Campaigners call for more Ballarat retailers to ditch single use plastic

Supermarket giants in Ballarat will soon be single use plastic bag free, but environmentally minded campaigners are hoping to see more of the city’s retailers follow suit. 

SAY NO TO PLASTIC: Grade 2 Urquhart Park Primary School pupil Abigail brings a wrapper free lunch to school each day. The entire school became wrapper free 18 months ago, as part of a push for sustainability. Picture: Kate Healy

SAY NO TO PLASTIC: Grade 2 Urquhart Park Primary School pupil Abigail brings a wrapper free lunch to school each day. The entire school became wrapper free 18 months ago, as part of a push for sustainability. Picture: Kate Healy

A total ban on single use plastic bags will be enforced at Woolworths stores from June 20, while the Coles ban will be in place from July 1. 

Coles has pledged to halve food waste across its supermarkets by 2020, make all packaging of Coles Brand products recyclable, and reduce plastic wrapping on fruit and vegetables.

Woolworths announced it would stop selling plastic straws by the end of 2018 on Tuesday. 

Woolworths stores will continue to trial the removal of plastic packaging on 80 fruit and vegetable products over the next 12 months, while both Coles and Woolworths have partnered with REDCycle, allowing customers to return soft plastics in store to be used to create products such as outdoor furniture. 

Michelle Stephenson from Plastic Bag Free Daylesford in 2017. Picture: Dylan Burns

Michelle Stephenson from Plastic Bag Free Daylesford in 2017. Picture: Dylan Burns

Thirteen million tonnes of plastic leak into the ocean each year. Data shows if current trends continue, the world’s oceans could contain more plastic than fish by 2050. 

This dire outlook is prompting dramatic moves worldwide.

The Indian government announced a pledge to ban all single use plastic by 2022 at a World Environment Day summit on Tuesday. 

Meanwhile, the Victorian Government is expected to announce the details and timeframe for a a statewide ban on single use lightweight plastic bags in coming weeks.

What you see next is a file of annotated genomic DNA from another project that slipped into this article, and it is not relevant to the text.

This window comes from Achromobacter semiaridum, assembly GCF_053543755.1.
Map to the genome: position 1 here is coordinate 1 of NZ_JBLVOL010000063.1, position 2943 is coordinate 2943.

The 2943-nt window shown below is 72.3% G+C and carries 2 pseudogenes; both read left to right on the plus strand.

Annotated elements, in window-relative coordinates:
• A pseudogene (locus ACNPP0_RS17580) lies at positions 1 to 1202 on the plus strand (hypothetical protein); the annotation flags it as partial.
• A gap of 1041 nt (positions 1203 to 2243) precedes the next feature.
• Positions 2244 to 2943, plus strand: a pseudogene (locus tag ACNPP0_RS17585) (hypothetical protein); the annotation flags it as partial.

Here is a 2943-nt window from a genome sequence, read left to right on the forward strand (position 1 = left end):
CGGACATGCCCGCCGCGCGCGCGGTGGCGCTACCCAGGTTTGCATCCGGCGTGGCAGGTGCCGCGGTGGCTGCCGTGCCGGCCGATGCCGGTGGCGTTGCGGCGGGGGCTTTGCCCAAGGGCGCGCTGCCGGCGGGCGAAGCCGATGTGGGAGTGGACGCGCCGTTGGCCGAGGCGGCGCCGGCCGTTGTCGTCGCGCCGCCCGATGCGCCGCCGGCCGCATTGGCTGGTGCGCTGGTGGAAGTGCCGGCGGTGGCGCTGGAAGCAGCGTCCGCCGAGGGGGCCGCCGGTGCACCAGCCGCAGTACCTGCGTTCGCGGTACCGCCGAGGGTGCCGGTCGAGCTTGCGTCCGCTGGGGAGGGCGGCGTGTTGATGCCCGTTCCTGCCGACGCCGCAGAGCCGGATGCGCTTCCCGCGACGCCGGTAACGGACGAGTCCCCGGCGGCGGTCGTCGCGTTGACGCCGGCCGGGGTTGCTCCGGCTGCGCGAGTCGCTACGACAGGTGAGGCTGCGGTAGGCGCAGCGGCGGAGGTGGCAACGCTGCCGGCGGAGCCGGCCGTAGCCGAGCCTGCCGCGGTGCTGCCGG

Collation and analysis of more than 8000 public submissions on the ban will also be released, including next steps for tackling other types of plastic pollution. 

Australia's environment ministers have backed a plan for all packaging to be "recyclable, compostable or reusable" by 2025. 

Ditchy's view

Ditchy's view

But some of Ballarat’s smaller supermarkets are working to stay ahead of government regulation. 

Buninyong Foodworks announced they will be single use plastic bag free by July 1. 

The store offers Boomerang Bags – community made reusable bags which are designed to be returned to the store for others customers to use.

Sam Blanchard with Boomerang Bags at Foodworks in Buninyong in 2017. Picture: Lachlan Bence

Sam Blanchard with Boomerang Bags at Foodworks in Buninyong in 2017. Picture: Lachlan Bence

Store manager Alan Nielson said staff were working to decide the best way to implement the ban. 

“In a perfect world we would like to eliminate providing bags completely, but we are looking at other options for our customers like paper bags with handles,” he said. 

“We are looking at reducing plastic in other areas. We would be more than happy to get rid of plastic straws if someone from the industry approached us with an alternative.”

Redan supermarket Maxi Foods has offered biodegradable bags for more than 10 years.

Managing director Brendan Blake said the bags were also designed for secondary use as kitchen bin liners, meaning they would not be affected by government regulation on single use plastic bags. 

“We will always provide a bag for our customers to take their groceries home,” Mr Blake said. 

Almost 1000 solar panels generate power on the roof of the store.  

Solar panels on the roof of Maxi Foods Redan.

Solar panels on the roof of Maxi Foods Redan.

Despite recent announcements of moves to ‘go green’, Ballarat environmental campaigners are calling for more. 

Plastic Bag Free Ballarat member Sandra Hawkins has a vision for Ballarat to be plastic free.

“I’d like to see all fruit and vegetables plastic free and recycled cardboard containers for soft fruits like berries and bulk dried foods so you can take your own containers to fill. I’d like to see shops allowing customers to bring their own containers to purchase fresh meat and deli items,” she said. 

“People don’t seem to realise we are now finding plastic in tap water, in bottled water and in fish that is caught for human consumption. When the plastic and microplastics break down they attract contaminants and absorb toxic chemicals that are released into the body. 

There a lot of health implications that we don’t know about.

Sandra Hawkins, Plastic Bag Free Ballarat

“It would be fantastic if Ballarat could be completely plastic free. I think we can do it. It will require a combination of community education, government regulation, and stores to recognise that consumers want these solutions.

“We are drowning in plastic. Change needs to happen quicker.”

Visit nowasteballarat.org.au/ for tips and more information about what you can do to reduce plastic waste.

You can join the plastic free challenge as part of Plastic Free July

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